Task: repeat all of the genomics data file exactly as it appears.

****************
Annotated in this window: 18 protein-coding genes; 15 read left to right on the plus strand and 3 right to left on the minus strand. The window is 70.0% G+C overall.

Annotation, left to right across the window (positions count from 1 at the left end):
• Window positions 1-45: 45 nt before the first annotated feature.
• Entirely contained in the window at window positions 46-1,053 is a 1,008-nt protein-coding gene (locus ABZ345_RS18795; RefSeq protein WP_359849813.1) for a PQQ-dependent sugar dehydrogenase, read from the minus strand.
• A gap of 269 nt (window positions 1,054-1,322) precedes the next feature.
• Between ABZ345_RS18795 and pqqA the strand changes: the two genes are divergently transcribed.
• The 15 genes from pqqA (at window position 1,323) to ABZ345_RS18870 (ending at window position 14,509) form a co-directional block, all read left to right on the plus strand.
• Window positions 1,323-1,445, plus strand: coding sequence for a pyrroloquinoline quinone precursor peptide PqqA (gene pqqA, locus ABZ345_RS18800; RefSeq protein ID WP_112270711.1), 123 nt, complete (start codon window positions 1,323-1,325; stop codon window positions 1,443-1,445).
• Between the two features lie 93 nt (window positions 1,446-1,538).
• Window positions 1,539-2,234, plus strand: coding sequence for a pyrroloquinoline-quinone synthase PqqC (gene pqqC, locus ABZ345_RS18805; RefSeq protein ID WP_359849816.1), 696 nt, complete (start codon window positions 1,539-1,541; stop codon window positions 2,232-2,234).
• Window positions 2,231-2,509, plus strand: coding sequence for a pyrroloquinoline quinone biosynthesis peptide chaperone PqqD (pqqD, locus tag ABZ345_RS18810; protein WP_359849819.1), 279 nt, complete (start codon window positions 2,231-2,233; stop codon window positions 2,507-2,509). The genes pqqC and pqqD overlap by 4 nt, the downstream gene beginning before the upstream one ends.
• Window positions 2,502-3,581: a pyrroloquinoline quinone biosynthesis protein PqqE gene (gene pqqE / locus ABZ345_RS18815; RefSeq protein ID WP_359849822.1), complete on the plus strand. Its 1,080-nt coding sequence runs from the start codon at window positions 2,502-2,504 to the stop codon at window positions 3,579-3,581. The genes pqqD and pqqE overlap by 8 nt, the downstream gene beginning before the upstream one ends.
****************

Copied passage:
Annotated in this window: 18 protein-coding genes; 15 read left to right on the plus strand and 3 right to left on the minus strand. The window is 70.0% G+C overall.

Annotation, left to right across the window (positions count from 1 at the left end):
• Window positions 1-45: 45 nt before the first annotated feature.
• Entirely contained in the window at window positions 46-1,053 is a 1,008-nt protein-coding gene (locus ABZ345_RS18795; RefSeq protein WP_359849813.1) for a PQQ-dependent sugar dehydrogenase, read from the minus strand.
• A gap of 269 nt (window positions 1,054-1,322) precedes the next feature.
• Between ABZ345_RS18795 and pqqA the strand changes: the two genes are divergently transcribed.
• The 15 genes from pqqA (at window position 1,323) to ABZ345_RS18870 (ending at window position 14,509) form a co-directional block, all read left to right on the plus strand.
• Window positions 1,323-1,445, plus strand: coding sequence for a pyrroloquinoline quinone precursor peptide PqqA (gene pqqA, locus ABZ345_RS18800; RefSeq protein ID WP_112270711.1), 123 nt, complete (start codon window positions 1,323-1,325; stop codon window positions 1,443-1,445).
• Between the two features lie 93 nt (window positions 1,446-1,538).
• Window positions 1,539-2,234, plus strand: coding sequence for a pyrroloquinoline-quinone synthase PqqC (gene pqqC, locus ABZ345_RS18805; RefSeq protein ID WP_359849816.1), 696 nt, complete (start codon window positions 1,539-1,541; stop codon window positions 2,232-2,234).
• Window positions 2,231-2,509, plus strand: coding sequence for a pyrroloquinoline quinone biosynthesis peptide chaperone PqqD (pqqD, locus tag ABZ345_RS18810; protein WP_359849819.1), 279 nt, complete (start codon window positions 2,231-2,233; stop codon window positions 2,507-2,509). The genes pqqC and pqqD overlap by 4 nt, the downstream gene beginning before the upstream one ends.
• Window positions 2,502-3,581: a pyrroloquinoline quinone biosynthesis protein PqqE gene (gene pqqE / locus ABZ345_RS18815; RefSeq protein ID WP_359849822.1), complete on the plus strand. Its 1,080-nt coding sequence runs from the start codon at window positions 2,502-2,504 to the stop codon at window positions 3,579-3,581. The genes pqqD and pqqE overlap by 8 nt, the downstream gene beginning before the upstream one ends.